Many health-conscious people and those on medically-restricted diets limit their carbohydrate consumption, making cake and muffins a rare treat. If research at Lehman College is any indication, a novel high-protein, low-carb flour—made of crickets—could change that.
Katherine Burt, an assistant professor of dietetics, foods, and nutrition at Lehman, understands that insects are a nutritious staple in the diets of non-western cultures. While insect-based foods are gaining some traction in western diets, there is still a strong resistance from most people. She wanted to see if a blind taste test could overcome the aversion that many in the U.S. have toward eating insects.
"Eating insects is the norm in other countries, and we have a diverse student body," said Burt. "Mainly it is western cultures that are averse to eating insects. As dietetics professionals we could work on that, reflecting a more inclusive environment for people who eat these things regularly."
Although there has been some research on insect food products, no study so far has used blind taste testing where people were not aware of the use of insects as an ingredient. Burt asked her graduate students to design a study that would to gauge people's reactions to taste and texture.
The taste test compared muffins made from all-purpose wheat flour and those made with high-protein cricket flour. Burt chose muffins because a baked good would readily appeal to test subjects, mask the ingredients well enough to make a blind taste test possible, and enable the flavor to be fairly evaluated in relation to the differing nutritional profiles.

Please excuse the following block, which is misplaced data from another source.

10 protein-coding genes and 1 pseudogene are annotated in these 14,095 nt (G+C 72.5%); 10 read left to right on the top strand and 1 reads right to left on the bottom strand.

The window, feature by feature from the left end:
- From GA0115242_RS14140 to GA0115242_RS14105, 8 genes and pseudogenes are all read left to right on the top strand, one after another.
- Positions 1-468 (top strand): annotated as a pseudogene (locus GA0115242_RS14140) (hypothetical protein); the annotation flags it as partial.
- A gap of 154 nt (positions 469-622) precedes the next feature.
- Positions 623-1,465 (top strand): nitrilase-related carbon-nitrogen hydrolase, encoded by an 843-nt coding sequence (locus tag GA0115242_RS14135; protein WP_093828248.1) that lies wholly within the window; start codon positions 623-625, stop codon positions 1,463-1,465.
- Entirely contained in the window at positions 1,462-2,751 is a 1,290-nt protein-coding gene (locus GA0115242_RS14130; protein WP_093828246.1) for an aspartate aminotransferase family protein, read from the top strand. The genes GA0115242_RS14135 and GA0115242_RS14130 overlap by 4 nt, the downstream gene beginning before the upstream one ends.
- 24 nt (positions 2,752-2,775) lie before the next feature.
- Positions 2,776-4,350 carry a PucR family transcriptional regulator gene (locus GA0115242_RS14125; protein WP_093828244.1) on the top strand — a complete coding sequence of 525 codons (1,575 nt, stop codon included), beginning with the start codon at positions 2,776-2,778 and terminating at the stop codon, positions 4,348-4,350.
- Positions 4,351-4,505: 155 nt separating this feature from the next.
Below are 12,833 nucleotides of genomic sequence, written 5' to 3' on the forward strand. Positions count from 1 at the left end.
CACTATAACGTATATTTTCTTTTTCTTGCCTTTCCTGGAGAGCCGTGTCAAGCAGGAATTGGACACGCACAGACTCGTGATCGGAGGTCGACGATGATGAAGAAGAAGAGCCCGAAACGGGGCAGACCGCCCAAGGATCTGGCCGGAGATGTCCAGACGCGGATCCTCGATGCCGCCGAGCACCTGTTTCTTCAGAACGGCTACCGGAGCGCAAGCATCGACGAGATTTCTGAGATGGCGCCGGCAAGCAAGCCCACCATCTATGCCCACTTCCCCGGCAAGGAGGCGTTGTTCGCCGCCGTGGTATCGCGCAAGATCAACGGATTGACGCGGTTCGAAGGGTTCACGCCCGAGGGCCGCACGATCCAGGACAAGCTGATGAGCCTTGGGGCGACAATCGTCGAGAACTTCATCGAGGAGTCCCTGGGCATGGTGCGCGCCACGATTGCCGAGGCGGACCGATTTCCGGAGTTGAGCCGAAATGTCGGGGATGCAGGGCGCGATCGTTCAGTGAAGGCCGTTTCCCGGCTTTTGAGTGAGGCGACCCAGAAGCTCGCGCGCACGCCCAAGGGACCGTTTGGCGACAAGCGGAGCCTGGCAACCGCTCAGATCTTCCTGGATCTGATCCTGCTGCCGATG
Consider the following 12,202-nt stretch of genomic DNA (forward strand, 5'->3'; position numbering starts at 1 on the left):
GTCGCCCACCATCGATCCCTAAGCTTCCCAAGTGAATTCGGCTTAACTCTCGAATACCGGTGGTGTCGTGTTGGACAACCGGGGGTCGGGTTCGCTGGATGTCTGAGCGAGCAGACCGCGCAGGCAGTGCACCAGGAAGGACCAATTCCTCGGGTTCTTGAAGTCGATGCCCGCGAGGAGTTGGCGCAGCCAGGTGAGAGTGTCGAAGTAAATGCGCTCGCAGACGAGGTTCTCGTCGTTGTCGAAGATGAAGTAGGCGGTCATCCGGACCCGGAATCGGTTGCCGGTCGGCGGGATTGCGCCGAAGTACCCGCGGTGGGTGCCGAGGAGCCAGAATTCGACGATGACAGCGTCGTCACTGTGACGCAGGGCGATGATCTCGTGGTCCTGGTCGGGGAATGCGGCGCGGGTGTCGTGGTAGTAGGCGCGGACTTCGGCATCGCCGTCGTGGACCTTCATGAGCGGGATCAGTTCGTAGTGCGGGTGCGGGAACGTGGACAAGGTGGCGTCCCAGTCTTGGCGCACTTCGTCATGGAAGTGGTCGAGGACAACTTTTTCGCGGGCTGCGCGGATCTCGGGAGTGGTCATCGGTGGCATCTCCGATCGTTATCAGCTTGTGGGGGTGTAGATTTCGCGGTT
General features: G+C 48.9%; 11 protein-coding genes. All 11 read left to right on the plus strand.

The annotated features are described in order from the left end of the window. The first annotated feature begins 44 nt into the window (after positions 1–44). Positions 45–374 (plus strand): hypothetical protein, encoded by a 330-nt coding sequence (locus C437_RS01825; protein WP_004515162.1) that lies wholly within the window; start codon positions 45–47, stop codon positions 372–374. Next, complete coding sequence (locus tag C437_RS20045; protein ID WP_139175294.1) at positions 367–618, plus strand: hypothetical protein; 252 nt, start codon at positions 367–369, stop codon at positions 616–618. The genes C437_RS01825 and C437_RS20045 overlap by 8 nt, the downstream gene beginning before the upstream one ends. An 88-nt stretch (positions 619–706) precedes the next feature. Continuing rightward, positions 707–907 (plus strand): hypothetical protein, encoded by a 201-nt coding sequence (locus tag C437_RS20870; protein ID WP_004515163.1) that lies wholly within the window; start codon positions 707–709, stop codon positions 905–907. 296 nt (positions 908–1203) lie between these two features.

A banana chocolate muffin recipe was chosen to disguise the differences in color and, potentially, of flavor between the wheat and cricket flours. A slight recipe adjustment was also necessary to account for the different properties of the flours. None of the test subjects was aware that flour made from crickets was an ingredient in one of the muffins.
Volunteer test subjects, primarily other Lehman students, tasted the two muffins and filled out a questionnaire on taste, texture, and their general food preferences.
"I didn’t expect it to come out about even!" exclaimed Burt. "People on average rated the muffins the same. I was curious if aftertaste would come up, but not as frequently as I expected."
In fact, the cricket flour muffins generally rated higher for texture than those made with wheat.
Although nearly 60% of the testers stated that they were averse to eating insects, over half indicated they would be interested in eating a high-protein baked good for health reasons. This suggests that, barring some culinary biases, flour made from crickets could be a healthy and palatable substitute for wheat and other grain-based flours.
Burt, along with her graduate students and Lehman lecturer Marina Stopler, published a paper based on this research in the Journal of Culinary Science & Technology earlier this year titled "Acceptance of Using Cricket Flour as a Low Carbohydrate, High Protein, Sustainable Substitute for All-Purpose Flour in Muffins."
What is Burt's personal opinion on including insects in her diet? She is now more open than before undertaking this study to eating insect-based foods. Still, don’t look for cricket flour to become a supermarket staple just yet. Because it takes 5,000 crickets to make just one pound of flour, the expense makes it unlikely to become a popular grocery store item in the near future.